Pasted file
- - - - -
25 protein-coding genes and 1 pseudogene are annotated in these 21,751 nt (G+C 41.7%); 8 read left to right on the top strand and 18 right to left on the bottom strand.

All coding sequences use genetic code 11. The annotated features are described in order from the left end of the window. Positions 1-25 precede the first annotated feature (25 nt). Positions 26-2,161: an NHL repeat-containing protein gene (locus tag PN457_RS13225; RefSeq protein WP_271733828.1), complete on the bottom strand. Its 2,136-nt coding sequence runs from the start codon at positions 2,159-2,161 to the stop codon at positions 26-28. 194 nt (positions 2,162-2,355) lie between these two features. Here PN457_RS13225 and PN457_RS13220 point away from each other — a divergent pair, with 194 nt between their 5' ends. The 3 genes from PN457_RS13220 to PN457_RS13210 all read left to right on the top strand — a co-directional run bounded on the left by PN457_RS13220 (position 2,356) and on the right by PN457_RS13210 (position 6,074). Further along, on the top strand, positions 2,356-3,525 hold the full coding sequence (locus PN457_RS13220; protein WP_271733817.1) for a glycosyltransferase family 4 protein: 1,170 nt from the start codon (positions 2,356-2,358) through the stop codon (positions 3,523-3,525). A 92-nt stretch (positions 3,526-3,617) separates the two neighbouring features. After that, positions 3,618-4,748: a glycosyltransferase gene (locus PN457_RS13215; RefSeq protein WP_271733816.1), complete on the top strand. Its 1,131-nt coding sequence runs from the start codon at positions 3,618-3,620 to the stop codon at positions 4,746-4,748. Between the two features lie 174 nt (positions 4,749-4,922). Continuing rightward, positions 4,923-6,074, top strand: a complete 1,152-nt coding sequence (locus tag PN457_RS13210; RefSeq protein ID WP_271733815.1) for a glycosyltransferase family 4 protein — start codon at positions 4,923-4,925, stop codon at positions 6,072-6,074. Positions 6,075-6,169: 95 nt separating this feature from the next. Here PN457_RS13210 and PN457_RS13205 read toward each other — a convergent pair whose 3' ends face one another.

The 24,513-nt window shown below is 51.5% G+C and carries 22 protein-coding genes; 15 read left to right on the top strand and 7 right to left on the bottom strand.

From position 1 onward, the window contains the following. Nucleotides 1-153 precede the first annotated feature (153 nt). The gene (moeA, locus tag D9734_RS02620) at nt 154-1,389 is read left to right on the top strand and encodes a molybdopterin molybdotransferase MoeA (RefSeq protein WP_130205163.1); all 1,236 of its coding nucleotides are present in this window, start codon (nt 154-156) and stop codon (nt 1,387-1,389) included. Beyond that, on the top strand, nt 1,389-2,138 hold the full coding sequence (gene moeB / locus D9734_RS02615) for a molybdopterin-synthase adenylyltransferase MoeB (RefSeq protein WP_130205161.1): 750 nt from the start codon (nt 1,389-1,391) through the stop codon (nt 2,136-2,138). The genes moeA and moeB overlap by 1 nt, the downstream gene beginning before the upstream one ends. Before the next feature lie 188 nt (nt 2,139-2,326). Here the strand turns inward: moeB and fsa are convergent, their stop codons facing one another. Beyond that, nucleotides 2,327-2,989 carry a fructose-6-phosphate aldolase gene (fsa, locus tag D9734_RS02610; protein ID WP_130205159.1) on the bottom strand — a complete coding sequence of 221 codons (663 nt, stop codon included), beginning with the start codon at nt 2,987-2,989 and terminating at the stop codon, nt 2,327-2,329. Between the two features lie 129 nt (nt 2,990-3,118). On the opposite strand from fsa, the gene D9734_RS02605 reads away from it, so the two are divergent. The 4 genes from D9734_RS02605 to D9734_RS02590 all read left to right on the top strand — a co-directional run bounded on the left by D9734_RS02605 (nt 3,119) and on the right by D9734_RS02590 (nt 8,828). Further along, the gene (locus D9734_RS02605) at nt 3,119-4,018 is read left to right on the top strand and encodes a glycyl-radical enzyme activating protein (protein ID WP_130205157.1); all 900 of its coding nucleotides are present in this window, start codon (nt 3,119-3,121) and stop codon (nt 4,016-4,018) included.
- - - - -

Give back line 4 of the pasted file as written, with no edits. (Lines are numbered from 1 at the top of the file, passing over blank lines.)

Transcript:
From position 1 onward, the window contains the following. Nucleotides 1-153 precede the first annotated feature (153 nt). The gene (moeA, locus tag D9734_RS02620) at nt 154-1,389 is read left to right on the top strand and encodes a molybdopterin molybdotransferase MoeA (RefSeq protein WP_130205163.1); all 1,236 of its coding nucleotides are present in this window, start codon (nt 154-156) and stop codon (nt 1,387-1,389) included. Beyond that, on the top strand, nt 1,389-2,138 hold the full coding sequence (gene moeB / locus D9734_RS02615) for a molybdopterin-synthase adenylyltransferase MoeB (RefSeq protein WP_130205161.1): 750 nt from the start codon (nt 1,389-1,391) through the stop codon (nt 2,136-2,138). The genes moeA and moeB overlap by 1 nt, the downstream gene beginning before the upstream one ends. Before the next feature lie 188 nt (nt 2,139-2,326). Here the strand turns inward: moeB and fsa are convergent, their stop codons facing one another. Beyond that, nucleotides 2,327-2,989 carry a fructose-6-phosphate aldolase gene (fsa, locus tag D9734_RS02610; protein ID WP_130205159.1) on the bottom strand — a complete coding sequence of 221 codons (663 nt, stop codon included), beginning with the start codon at nt 2,987-2,989 and terminating at the stop codon, nt 2,327-2,329. Between the two features lie 129 nt (nt 2,990-3,118). On the opposite strand from fsa, the gene D9734_RS02605 reads away from it, so the two are divergent. The 4 genes from D9734_RS02605 to D9734_RS02590 all read left to right on the top strand — a co-directional run bounded on the left by D9734_RS02605 (nt 3,119) and on the right by D9734_RS02590 (nt 8,828). Further along, the gene (locus D9734_RS02605) at nt 3,119-4,018 is read left to right on the top strand and encodes a glycyl-radical enzyme activating protein (protein ID WP_130205157.1); all 900 of its coding nucleotides are present in this window, start codon (nt 3,119-3,121) and stop codon (nt 4,016-4,018) included.